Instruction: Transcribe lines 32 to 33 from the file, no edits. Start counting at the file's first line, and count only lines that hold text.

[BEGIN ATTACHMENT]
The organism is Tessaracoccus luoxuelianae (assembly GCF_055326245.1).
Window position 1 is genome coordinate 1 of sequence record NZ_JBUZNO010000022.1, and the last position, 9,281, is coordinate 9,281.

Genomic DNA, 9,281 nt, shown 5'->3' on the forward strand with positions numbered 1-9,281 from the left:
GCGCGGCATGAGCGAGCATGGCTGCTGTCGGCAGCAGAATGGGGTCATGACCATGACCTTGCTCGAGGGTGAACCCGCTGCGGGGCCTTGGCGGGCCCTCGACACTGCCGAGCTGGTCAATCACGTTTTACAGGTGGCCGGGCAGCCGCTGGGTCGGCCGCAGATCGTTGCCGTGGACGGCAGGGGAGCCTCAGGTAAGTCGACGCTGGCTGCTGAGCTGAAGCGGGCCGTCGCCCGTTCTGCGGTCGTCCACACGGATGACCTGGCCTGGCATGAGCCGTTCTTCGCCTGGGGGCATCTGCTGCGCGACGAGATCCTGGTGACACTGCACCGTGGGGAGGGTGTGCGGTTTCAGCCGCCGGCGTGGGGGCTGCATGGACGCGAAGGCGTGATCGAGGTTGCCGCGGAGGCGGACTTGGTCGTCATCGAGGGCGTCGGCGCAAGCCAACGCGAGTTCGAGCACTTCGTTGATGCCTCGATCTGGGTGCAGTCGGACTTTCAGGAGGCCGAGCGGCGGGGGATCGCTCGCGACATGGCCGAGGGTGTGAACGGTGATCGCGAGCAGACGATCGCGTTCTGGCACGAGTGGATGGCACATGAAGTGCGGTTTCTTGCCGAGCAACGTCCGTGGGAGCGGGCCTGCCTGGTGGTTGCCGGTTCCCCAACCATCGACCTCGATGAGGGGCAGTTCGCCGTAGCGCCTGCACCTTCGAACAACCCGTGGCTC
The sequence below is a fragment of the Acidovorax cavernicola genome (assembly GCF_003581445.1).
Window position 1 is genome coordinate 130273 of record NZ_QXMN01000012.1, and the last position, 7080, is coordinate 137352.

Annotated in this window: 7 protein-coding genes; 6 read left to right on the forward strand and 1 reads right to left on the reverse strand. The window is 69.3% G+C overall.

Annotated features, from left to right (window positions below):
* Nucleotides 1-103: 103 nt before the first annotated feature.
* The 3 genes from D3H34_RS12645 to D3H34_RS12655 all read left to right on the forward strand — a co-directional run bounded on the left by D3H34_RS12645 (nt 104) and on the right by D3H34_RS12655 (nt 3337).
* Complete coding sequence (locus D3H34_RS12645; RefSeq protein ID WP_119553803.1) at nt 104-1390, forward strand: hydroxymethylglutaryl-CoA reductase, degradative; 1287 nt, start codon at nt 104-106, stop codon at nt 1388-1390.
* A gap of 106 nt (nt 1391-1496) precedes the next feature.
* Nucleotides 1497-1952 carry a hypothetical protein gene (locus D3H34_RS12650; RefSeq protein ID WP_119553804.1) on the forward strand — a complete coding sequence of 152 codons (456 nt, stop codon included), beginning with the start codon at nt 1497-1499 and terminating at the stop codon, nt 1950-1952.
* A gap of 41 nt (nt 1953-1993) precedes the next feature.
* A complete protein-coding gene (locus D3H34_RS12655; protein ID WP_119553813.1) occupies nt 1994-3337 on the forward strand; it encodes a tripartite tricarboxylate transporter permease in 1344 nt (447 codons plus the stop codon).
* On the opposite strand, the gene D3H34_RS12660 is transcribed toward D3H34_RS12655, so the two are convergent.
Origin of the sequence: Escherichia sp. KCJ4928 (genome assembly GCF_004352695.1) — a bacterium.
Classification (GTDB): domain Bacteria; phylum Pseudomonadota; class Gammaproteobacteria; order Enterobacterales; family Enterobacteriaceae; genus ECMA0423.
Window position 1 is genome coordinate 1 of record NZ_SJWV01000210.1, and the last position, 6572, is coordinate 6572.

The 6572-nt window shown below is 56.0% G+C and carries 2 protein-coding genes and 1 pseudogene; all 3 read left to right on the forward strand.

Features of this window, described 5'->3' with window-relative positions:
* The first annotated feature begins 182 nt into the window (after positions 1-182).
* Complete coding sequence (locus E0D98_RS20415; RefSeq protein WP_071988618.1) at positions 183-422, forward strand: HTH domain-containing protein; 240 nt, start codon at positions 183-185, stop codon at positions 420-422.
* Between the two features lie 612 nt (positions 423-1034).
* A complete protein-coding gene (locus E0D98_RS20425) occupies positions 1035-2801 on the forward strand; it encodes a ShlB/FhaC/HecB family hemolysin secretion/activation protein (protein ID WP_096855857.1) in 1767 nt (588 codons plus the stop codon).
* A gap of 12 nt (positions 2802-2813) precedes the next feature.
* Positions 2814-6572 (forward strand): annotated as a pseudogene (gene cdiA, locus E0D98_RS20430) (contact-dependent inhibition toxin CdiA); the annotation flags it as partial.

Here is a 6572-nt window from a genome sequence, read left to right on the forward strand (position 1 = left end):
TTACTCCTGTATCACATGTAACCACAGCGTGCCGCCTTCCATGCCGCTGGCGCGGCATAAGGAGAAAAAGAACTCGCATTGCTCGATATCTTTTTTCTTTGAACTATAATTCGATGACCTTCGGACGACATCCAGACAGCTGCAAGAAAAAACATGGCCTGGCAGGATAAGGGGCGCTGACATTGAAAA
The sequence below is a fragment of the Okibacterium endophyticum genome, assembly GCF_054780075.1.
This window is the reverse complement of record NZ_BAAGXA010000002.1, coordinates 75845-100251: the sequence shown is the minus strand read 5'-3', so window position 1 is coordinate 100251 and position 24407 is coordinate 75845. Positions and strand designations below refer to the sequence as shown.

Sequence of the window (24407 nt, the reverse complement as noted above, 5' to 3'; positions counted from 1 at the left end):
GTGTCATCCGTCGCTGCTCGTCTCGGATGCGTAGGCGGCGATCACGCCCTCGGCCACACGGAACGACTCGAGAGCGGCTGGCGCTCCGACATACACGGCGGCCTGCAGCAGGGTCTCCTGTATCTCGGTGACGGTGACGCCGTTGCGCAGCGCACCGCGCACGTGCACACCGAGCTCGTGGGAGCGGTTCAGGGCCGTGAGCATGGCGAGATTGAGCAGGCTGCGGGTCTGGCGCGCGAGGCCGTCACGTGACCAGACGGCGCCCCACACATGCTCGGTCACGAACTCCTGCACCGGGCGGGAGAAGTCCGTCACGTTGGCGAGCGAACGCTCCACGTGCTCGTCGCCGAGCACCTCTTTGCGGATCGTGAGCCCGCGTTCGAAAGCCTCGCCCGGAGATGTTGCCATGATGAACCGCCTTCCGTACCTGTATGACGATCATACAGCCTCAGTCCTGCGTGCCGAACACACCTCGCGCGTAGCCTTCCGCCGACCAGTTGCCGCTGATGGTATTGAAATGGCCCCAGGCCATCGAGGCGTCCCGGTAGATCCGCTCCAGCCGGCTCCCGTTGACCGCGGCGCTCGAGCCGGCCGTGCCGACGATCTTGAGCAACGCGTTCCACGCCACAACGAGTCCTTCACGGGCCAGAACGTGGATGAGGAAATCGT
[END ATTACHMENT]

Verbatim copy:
Sequence of the window (24407 nt, the reverse complement as noted above, 5' to 3'; positions counted from 1 at the left end):
GTGTCATCCGTCGCTGCTCGTCTCGGATGCGTAGGCGGCGATCACGCCCTCGGCCACACGGAACGACTCGAGAGCGGCTGGCGCTCCGACATACACGGCGGCCTGCAGCAGGGTCTCCTGTATCTCGGTGACGGTGACGCCGTTGCGCAGCGCACCGCGCACGTGCACACCGAGCTCGTGGGAGCGGTTCAGGGCCGTGAGCATGGCGAGATTGAGCAGGCTGCGGGTCTGGCGCGCGAGGCCGTCACGTGACCAGACGGCGCCCCACACATGCTCGGTCACGAACTCCTGCACCGGGCGGGAGAAGTCCGTCACGTTGGCGAGCGAACGCTCCACGTGCTCGTCGCCGAGCACCTCTTTGCGGATCGTGAGCCCGCGTTCGAAAGCCTCGCCCGGAGATGTTGCCATGATGAACCGCCTTCCGTACCTGTATGACGATCATACAGCCTCAGTCCTGCGTGCCGAACACACCTCGCGCGTAGCCTTCCGCCGACCAGTTGCCGCTGATGGTATTGAAATGGCCCCAGGCCATCGAGGCGTCCCGGTAGATCCGCTCCAGCCGGCTCCCGTTGACCGCGGCGCTCGAGCCGGCCGTGCCGACGATCTTGAGCAACGCGTTCCACGCCACAACGAGTCCTTCACGGGCCAGAACGTGGATGAGGAAATCGT